3.2 Blending to Build Coastal Resilience: Lessons from Integration of Science and Societal Applications to Manage Coastal Extremes in the Asia-Pacific

Tuesday, 24 January 2017: 4:15 PM
Conference Center: Chelan 4 (Washington State Convention Center )
Atiq Kainan Ahmed, Asian Disaster Preparedness Center, Bangkok, Thailand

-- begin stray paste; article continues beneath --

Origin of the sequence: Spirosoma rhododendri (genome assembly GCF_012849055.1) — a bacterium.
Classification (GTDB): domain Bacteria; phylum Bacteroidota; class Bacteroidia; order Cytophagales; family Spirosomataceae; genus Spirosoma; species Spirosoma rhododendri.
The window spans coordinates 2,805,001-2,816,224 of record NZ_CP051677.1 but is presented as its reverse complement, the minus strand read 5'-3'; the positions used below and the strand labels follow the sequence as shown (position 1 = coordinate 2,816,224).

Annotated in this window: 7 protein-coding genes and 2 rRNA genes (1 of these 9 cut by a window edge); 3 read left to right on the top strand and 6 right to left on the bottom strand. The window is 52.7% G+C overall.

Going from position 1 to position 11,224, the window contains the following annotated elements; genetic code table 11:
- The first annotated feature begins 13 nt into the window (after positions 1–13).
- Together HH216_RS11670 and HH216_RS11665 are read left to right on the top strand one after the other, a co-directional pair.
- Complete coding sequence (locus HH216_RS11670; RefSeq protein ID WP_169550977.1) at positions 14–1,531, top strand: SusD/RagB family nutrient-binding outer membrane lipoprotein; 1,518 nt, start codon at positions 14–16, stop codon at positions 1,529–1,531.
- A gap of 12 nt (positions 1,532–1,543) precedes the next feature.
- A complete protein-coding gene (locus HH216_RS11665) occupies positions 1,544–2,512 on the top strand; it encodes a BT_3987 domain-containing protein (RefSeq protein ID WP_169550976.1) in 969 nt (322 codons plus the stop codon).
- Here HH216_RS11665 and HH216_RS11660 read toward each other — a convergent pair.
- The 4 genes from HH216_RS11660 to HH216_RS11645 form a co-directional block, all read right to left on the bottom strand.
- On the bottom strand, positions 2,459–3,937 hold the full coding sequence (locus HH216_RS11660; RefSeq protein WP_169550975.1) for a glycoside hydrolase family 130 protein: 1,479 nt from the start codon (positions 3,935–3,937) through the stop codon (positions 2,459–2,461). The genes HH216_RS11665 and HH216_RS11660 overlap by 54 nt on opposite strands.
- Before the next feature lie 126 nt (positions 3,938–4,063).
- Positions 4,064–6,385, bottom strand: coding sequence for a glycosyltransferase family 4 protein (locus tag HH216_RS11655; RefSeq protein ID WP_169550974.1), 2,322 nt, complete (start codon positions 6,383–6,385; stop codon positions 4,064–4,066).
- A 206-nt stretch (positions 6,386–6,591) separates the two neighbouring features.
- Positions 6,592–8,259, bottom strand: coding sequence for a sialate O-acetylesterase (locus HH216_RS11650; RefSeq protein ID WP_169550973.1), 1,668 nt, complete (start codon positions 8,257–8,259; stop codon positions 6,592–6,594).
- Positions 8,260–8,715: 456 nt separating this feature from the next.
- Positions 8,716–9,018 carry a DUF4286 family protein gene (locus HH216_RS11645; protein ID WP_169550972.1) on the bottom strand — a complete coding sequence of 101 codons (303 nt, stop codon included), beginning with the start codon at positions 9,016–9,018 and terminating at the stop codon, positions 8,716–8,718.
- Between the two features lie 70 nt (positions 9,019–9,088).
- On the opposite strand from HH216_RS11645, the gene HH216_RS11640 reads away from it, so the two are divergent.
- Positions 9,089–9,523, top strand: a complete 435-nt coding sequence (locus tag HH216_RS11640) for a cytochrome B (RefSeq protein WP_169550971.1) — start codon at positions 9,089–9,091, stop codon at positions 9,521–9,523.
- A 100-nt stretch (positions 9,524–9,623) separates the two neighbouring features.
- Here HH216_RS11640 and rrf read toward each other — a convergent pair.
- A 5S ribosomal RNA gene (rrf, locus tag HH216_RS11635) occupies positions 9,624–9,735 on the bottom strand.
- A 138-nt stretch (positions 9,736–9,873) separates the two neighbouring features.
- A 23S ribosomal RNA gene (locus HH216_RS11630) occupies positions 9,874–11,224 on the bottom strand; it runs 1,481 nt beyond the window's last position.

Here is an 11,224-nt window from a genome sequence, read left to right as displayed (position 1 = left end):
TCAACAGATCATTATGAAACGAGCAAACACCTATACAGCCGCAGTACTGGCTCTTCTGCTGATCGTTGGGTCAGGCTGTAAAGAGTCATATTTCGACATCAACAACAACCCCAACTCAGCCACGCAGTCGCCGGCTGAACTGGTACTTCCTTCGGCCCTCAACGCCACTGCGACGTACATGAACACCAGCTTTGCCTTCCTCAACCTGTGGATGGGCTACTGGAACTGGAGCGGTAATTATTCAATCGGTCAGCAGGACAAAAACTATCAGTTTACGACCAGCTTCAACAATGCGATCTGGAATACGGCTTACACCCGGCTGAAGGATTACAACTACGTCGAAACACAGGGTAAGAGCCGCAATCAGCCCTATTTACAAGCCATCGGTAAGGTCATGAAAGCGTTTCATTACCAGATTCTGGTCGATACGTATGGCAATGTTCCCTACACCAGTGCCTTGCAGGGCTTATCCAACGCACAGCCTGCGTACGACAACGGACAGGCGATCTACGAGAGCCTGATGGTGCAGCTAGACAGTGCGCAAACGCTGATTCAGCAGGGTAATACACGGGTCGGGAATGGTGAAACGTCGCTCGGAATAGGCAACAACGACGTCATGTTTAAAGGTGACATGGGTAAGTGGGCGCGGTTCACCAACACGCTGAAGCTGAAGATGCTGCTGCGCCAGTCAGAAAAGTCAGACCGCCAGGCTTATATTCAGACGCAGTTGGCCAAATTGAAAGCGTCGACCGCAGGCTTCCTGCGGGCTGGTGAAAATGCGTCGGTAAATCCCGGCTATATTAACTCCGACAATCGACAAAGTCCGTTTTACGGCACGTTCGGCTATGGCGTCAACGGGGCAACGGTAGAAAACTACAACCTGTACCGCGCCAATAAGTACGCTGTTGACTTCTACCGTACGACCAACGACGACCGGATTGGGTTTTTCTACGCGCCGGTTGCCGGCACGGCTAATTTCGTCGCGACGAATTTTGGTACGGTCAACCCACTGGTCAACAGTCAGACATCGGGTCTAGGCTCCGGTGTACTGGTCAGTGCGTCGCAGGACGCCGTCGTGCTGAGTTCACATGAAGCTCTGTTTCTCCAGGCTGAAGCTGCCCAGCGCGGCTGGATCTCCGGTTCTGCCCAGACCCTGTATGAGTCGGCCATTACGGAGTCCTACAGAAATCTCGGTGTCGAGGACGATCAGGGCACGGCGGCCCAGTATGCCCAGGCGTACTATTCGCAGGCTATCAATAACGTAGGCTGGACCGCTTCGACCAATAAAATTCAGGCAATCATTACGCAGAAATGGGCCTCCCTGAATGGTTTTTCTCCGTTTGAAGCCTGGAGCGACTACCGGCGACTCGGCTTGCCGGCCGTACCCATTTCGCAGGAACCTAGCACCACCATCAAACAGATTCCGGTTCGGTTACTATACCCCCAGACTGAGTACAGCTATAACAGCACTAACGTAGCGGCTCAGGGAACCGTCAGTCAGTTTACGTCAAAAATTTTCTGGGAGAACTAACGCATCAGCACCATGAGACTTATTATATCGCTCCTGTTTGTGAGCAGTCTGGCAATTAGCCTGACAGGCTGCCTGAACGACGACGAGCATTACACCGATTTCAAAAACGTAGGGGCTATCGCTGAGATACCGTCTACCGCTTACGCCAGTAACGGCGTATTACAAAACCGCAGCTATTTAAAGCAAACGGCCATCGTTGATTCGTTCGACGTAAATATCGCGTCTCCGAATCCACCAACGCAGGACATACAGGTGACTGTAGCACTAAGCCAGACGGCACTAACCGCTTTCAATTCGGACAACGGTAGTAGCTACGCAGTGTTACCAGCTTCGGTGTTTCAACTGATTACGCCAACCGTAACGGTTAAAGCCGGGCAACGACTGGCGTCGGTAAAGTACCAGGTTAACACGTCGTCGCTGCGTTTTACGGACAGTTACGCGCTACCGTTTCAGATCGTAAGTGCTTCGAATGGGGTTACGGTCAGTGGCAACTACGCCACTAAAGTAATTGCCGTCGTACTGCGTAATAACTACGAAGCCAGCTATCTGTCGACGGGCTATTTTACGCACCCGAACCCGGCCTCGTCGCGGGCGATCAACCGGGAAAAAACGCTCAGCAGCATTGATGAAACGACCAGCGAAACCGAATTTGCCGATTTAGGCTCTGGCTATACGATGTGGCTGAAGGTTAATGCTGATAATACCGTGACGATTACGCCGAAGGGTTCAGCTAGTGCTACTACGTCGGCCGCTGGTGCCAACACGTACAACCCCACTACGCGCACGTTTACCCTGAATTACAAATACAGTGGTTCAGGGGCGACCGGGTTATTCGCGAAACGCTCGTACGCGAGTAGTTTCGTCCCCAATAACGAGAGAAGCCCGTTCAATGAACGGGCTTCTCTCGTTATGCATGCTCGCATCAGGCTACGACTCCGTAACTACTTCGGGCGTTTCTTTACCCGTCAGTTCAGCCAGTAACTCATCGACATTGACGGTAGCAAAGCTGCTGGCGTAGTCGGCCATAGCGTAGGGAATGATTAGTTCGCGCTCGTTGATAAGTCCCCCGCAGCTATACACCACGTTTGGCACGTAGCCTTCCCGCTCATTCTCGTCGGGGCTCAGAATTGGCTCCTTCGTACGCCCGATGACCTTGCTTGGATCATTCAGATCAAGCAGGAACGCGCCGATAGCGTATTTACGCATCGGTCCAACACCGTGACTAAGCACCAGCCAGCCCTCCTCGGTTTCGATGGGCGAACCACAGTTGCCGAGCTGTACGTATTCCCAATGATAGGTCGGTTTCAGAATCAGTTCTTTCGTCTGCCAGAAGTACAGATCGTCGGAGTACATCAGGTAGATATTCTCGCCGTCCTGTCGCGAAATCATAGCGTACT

Coastal zones in the Asia-Pacific are experiencing unprecedented rate of change due to global climate change, population growth, human induced vulnerability, unplanned development and other driving forces. The effects of these changes are placing communities at increasing level of risk from the recurring coastal hazards such as tsunamis, tropical cyclones, storm surge, and shoreline erosion, salinity. In recent times the coastal hazards are also manifesting the extreme nature (e.g. Typhoon Haiyan, El Nino 2016).This changes in extremes has raised the question of how to increase community resilience to the unprecedented thresholds. The wide range of hazards taking their toll on coastal communities requires that the response to these various issues must be holistic, integrated, sustainable and also accommodative of the new extreme thresholds. This paper will look into some of the practical initiatives from the Asia-Pacific countries to see how coastal resilience building are growing through a ‘mixed set of blending' of scientific endeavors, coastal risk management and societal applications.  These mixed set of initiatives have given a rise of a ‘blended approach’ for building coastal resilience in a profound manner. It will provide some empirical examples from the ground where coastal hazards particularly both type of hazards either slow onset or rapid onset hazards (either relating to the climatic extremes or associated to coastal rapid onset geophysical episodes of extremes) have given rise to grow towards a blended approach of resilience building that we see as ‘blending for resilience’. These initiatives in most of the cases are often shaped up by their local realities, available resources/capacities but also from framed by the opportunities and linkages between science and societal innovations. Blending elements of strengthening capacity for accurate forecasts for anticipated hazards; developing procedures for disseminations of these risk information and responding appropriately; setting up mechanisms for end-to-end connectivity to manage these coastal risks; and creating sustainable services and interfaces on the ground were examples how these blending takes place for building coastal resilience in an effective manner.

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